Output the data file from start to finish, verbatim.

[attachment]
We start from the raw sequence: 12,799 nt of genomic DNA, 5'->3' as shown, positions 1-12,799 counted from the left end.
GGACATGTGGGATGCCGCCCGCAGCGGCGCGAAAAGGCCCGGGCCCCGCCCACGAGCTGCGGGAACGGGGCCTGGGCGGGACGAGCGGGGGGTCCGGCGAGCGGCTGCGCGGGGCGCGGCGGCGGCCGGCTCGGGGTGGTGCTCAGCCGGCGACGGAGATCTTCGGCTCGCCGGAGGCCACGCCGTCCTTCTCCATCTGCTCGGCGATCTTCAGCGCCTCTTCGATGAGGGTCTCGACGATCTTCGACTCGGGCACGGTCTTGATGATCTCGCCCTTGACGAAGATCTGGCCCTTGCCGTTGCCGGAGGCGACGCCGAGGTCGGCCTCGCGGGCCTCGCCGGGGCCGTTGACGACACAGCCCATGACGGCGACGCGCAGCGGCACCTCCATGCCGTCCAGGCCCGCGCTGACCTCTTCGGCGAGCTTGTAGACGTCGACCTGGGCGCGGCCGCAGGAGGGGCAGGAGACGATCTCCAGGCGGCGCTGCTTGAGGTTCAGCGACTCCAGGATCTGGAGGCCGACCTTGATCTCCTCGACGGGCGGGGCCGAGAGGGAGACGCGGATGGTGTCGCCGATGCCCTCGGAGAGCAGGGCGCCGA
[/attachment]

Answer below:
We start from the raw sequence: 12,799 nt of genomic DNA, 5'->3' as shown, positions 1-12,799 counted from the left end.
GGACATGTGGGATGCCGCCCGCAGCGGCGCGAAAAGGCCCGGGCCCCGCCCACGAGCTGCGGGAACGGGGCCTGGGCGGGACGAGCGGGGGGTCCGGCGAGCGGCTGCGCGGGGCGCGGCGGCGGCCGGCTCGGGGTGGTGCTCAGCCGGCGACGGAGATCTTCGGCTCGCCGGAGGCCACGCCGTCCTTCTCCATCTGCTCGGCGATCTTCAGCGCCTCTTCGATGAGGGTCTCGACGATCTTCGACTCGGGCACGGTCTTGATGATCTCGCCCTTGACGAAGATCTGGCCCTTGCCGTTGCCGGAGGCGACGCCGAGGTCGGCCTCGCGGGCCTCGCCGGGGCCGTTGACGACACAGCCCATGACGGCGACGCGCAGCGGCACCTCCATGCCGTCCAGGCCCGCGCTGACCTCTTCGGCGAGCTTGTAGACGTCGACCTGGGCGCGGCCGCAGGAGGGGCAGGAGACGATCTCCAGGCGGCGCTGCTTGAGGTTCAGCGACTCCAGGATCTGGAGGCCGACCTTGATCTCCTCGACGGGCGGGGCCGAGAGGGAGACGCGGATGGTGTCGCCGATGCCCTCGGAGAGCAGGGCGCCGA